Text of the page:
To the people that are surprised by SF's ranking, please consider that NYC also has some spotty service areas. For example, large portions of Staten Island or Queens.

by Teyo on Apr 27, 2012 4:04 pm • linkreport

Tell me this is a belated April Fools Day joke? I live in SF and the public transit system here is a nightmare, a total fiasco. Just ask any poor soul who rides the busses and trains.

by Mark on Apr 27, 2012 8:19 pm • linkreport

Nice ranking, although its usefulness is hurt since there's quite a few cities missing from this list (Detroit, Atlanta, Phoenix, etc.), but as for the one's here it definitely seems pretty accurate. Nice to see Baltimore at #9, but behind Miami?! It's really not surprising that 9 out of the top 10 cities are in the Northeast or on the West Coast.

by King Terrapin on Apr 27, 2012 9:26 pm • linkreport

@King Terrapin

Walkscore has only calculated transit scores for cities that have publicly released GTFS transit schedule data (the information that powers the google maps transit trip planner). Detroit, Atlanta, and Phoenix don't provide that information.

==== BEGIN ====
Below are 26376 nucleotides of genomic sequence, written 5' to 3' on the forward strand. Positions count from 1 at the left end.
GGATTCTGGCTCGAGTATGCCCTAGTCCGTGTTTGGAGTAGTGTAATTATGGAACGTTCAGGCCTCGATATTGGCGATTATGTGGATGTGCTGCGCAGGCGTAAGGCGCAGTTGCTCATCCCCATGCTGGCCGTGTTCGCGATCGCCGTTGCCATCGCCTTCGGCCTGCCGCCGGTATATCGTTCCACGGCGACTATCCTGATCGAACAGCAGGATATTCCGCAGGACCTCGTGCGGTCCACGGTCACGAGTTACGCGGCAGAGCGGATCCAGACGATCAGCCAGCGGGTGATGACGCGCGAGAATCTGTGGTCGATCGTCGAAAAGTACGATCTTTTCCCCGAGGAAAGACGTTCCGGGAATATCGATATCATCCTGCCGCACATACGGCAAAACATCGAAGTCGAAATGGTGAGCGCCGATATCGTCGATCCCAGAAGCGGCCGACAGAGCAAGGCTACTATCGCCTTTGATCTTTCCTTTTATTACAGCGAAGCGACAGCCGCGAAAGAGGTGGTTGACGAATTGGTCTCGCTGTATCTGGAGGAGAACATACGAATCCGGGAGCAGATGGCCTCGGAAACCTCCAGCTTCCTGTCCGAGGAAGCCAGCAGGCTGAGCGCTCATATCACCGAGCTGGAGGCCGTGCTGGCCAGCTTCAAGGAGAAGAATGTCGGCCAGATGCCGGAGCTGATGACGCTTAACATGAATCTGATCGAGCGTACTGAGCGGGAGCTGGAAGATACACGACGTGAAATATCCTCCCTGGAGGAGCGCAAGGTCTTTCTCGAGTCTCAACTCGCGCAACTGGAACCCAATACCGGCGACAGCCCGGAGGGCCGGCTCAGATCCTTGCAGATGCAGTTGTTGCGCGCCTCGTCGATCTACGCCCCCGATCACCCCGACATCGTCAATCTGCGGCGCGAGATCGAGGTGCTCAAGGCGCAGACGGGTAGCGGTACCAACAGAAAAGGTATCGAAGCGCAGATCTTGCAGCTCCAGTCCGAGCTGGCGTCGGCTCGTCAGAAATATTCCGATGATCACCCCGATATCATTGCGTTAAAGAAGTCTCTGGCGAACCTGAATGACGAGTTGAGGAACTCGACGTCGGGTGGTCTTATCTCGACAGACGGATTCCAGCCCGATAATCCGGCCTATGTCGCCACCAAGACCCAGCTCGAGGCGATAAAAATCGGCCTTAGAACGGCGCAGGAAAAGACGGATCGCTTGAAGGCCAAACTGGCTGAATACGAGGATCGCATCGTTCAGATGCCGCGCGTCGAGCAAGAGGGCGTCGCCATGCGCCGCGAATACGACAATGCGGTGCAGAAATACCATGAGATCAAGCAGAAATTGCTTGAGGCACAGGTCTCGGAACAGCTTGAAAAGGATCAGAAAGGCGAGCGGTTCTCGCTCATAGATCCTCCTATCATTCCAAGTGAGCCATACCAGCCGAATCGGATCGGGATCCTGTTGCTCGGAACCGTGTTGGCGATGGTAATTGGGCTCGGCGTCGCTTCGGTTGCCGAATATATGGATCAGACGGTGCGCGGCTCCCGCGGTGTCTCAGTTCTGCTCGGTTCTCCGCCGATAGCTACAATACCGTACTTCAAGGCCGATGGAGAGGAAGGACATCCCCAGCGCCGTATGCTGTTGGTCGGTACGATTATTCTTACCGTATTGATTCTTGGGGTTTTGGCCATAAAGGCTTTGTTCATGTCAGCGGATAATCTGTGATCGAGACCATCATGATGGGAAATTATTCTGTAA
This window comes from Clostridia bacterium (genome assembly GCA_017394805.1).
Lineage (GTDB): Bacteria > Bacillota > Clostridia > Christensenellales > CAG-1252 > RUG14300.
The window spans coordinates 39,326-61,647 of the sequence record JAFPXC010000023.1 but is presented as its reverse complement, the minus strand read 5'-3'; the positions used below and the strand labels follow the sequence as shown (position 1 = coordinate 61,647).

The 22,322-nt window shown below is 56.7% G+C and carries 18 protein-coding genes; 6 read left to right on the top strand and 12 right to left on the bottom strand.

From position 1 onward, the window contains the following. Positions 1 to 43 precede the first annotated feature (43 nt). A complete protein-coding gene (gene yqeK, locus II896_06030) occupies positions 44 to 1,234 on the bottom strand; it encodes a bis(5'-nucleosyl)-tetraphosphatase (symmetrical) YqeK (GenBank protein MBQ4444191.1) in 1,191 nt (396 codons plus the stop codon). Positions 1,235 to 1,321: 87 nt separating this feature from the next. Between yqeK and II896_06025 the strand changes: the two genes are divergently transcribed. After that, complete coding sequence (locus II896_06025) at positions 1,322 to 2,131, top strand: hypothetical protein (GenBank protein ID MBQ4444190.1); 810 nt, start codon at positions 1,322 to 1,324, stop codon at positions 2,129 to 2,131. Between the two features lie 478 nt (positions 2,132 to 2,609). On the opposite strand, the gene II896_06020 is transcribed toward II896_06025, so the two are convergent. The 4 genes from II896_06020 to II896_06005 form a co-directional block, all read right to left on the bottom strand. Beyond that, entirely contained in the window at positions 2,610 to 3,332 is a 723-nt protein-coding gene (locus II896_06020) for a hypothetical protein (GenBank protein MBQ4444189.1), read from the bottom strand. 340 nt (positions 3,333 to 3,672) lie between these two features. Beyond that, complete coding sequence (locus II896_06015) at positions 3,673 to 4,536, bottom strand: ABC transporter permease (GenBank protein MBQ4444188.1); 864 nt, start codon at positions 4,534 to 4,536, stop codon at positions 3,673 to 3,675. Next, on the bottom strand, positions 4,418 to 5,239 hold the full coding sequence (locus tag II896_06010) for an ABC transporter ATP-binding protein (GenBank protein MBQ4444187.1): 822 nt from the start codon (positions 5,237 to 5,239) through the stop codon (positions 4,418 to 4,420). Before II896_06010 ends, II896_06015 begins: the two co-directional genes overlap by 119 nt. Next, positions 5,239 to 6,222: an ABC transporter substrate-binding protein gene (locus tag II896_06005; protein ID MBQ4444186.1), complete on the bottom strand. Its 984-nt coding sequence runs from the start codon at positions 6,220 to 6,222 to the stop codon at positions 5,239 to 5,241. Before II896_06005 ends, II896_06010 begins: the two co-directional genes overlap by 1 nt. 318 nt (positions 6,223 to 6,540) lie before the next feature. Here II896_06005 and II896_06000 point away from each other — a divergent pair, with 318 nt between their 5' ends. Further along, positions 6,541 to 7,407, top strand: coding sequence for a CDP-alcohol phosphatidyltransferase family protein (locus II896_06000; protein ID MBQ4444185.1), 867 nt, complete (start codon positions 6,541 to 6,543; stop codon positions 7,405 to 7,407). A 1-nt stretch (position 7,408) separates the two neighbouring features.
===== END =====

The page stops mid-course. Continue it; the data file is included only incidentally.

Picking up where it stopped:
by MLD on Apr 30, 2012 10:22 am • linkreport

Add a Comment

Name: (will be displayed on the comments page)

Email: (must be your real address, but will be kept private)

URL: (optional, will be displayed)

You can use some HTML, like <blockquote>quoting another comment</blockquote>, <i>italics</i>, and <a href="http://url_here">hyperlinks</a>. More here.

Your comment:

By submitting a comment, you agree to abide by our comment policy.
Notify me of followup comments via email. (You can also subscribe without commenting.)
Save my name and email address on this computer so I don't have to enter it next time, and so I don't have to answer the anti-spam map challenge question in the future.


Support Us